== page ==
Two leading online publications have posted detailed articles about the vape industry this week, as e-cigarettes become more prevalent in mainstream media.
TIME Magazine and BBC Business each published informative and lengthy articles online exploring the industry.
BBC Business published a fact sheet on the growth of the vape industry, while TIME detailed what scientists know and don’t know about e-cigarettes.
The BBC article looks at five different areas of the industry: popularity, spending, products, most popular products, and why people vape.
Despite claims of a plateau in the number of people taking up vaping in the UK, as published in the Financial Times earlier this year, growth in the industry doesn’t appear to be slowing down if you are to believe industry leaders, and this article backs that sentiment.
In fact, the BBC cites market research from Euromonitor which says “The number of adults who vape will reach almost 55 million by 2021.”
That’s backed by the “a small but steady” decline in the number of people smoking worldwide, according to the World Health Organization.
The profile piece on the e-cigarette industry also identifies spending behaviours and depicts the UK as being the third largest vape market globally — Japan is the second largest while the US takes the win as the largest.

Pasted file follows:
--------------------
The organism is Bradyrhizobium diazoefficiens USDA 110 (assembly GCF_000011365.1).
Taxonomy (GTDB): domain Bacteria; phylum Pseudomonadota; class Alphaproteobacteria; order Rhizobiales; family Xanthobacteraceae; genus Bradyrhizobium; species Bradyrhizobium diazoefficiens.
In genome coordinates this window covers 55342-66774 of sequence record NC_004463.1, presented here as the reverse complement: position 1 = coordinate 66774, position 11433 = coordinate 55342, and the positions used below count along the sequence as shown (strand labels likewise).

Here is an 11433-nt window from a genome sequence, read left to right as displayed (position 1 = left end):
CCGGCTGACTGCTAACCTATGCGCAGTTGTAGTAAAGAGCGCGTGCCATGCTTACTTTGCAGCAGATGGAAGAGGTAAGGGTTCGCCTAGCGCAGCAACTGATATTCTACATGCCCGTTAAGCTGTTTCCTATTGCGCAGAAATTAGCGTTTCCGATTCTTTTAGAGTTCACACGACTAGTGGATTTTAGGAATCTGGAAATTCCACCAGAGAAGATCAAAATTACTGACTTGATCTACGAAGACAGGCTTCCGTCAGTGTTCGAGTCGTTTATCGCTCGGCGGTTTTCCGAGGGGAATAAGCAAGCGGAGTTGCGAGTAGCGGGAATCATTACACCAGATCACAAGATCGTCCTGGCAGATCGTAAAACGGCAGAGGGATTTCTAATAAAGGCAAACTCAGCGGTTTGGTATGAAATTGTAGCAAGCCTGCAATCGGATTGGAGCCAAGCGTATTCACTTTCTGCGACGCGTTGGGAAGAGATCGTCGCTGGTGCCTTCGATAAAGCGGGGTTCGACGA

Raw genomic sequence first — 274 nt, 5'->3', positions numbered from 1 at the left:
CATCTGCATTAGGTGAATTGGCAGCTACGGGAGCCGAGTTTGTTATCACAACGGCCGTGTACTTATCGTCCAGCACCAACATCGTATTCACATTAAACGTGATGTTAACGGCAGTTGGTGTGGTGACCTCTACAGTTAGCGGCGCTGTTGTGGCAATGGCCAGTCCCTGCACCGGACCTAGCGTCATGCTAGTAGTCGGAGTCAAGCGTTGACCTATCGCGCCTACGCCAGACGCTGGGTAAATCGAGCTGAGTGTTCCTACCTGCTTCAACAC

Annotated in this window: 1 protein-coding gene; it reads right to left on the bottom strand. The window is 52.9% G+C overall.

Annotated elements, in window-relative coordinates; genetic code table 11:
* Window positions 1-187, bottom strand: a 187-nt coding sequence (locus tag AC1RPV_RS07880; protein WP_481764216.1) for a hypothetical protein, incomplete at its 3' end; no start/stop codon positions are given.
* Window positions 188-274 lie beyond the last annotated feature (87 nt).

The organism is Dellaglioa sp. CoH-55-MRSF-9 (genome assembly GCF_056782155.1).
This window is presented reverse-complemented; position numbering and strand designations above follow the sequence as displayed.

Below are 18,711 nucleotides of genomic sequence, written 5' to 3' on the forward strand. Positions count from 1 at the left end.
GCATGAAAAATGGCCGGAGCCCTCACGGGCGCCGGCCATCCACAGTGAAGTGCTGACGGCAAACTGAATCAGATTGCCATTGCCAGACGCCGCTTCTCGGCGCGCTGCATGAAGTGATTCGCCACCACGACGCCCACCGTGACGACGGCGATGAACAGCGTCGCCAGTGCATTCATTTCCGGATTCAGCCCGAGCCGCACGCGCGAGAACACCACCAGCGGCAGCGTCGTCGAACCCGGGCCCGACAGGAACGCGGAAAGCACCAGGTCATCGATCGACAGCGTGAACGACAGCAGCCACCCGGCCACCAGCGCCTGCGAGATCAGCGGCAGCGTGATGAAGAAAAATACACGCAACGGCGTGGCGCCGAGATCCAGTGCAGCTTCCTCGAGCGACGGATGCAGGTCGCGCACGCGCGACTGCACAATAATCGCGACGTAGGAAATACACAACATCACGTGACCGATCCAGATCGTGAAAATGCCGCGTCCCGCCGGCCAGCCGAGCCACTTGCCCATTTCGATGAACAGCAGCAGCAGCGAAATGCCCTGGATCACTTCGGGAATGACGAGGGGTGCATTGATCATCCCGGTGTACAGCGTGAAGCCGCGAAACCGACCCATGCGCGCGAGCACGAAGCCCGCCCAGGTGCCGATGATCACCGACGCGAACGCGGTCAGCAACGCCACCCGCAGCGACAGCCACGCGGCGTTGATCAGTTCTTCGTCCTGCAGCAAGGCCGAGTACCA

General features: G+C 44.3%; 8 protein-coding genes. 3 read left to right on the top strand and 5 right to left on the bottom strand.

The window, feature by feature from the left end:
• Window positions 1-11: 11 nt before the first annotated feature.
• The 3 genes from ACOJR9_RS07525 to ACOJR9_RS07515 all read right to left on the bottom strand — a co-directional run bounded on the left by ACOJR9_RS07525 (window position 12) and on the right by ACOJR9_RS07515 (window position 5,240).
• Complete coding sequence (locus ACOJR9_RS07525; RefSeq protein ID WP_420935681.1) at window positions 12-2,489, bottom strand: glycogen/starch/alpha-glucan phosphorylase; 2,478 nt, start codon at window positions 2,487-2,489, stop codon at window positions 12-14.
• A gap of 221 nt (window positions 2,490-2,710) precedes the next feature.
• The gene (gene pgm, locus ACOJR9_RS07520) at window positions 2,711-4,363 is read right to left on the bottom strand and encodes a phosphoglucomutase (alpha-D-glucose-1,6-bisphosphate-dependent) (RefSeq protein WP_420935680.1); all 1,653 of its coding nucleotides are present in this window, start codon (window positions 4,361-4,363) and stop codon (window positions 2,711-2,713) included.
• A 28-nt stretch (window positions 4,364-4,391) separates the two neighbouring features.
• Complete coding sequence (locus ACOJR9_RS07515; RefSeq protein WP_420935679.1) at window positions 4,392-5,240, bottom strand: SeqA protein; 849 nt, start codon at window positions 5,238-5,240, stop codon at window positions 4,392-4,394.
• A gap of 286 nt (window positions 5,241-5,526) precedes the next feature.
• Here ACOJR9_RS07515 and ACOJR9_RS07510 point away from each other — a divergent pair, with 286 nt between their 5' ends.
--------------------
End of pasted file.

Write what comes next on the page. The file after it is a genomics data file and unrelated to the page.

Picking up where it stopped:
It’s also predicted that the popularity of vape pens will surge this year according to the research documented in the article, which says, “It is reckoned that this year, vapers will spend an estimated $8.9bn on open system e-cigarettes … more than double the spend on closed-system products.”
Last but not least, BBC Business asks, ‘Why Do People Vape?’ According to a survey by Ernst & Young, “49 percent of regular users said that they used e-cigarettes in order to curb their smoking habit.”
The BBC’s analysis of the current state of the industry and market comes at a welcome time on World No Tobacco Day and ahead of Canada’s Bill S-5 which has just received royal assent.
In contrast, the TIME article focuses on the health implications which some fear may be associated with long term use of vape products. While there has been no evidence to suggest second-hand vapour is damaging to one’s health, and while the bulk of research says vaping is definitely less harmful than smoking cigarettes, the article cites new research which says e-cigarette aerosol may contain more formaldehyde than previously thought.
The article also references a 2017 study published in the British Medical Journal which reported that in the US, e-cigarettes may improve a smoker’s chances of quitting successfully, but it suggests not everyone agrees with the findings. Another US study found cash incentives to be more effective at getting smokers to quit than free e-cigarettes.
Perhaps the varying degrees in both articles illustrates the difference in position in the UK compared to the US, an emerging trend in vape-focused editorial. One thing is certain, the industry is certainly not in a slump, and the mainstream media is starting to sit up and take notice.
You can read the TIME Health article here.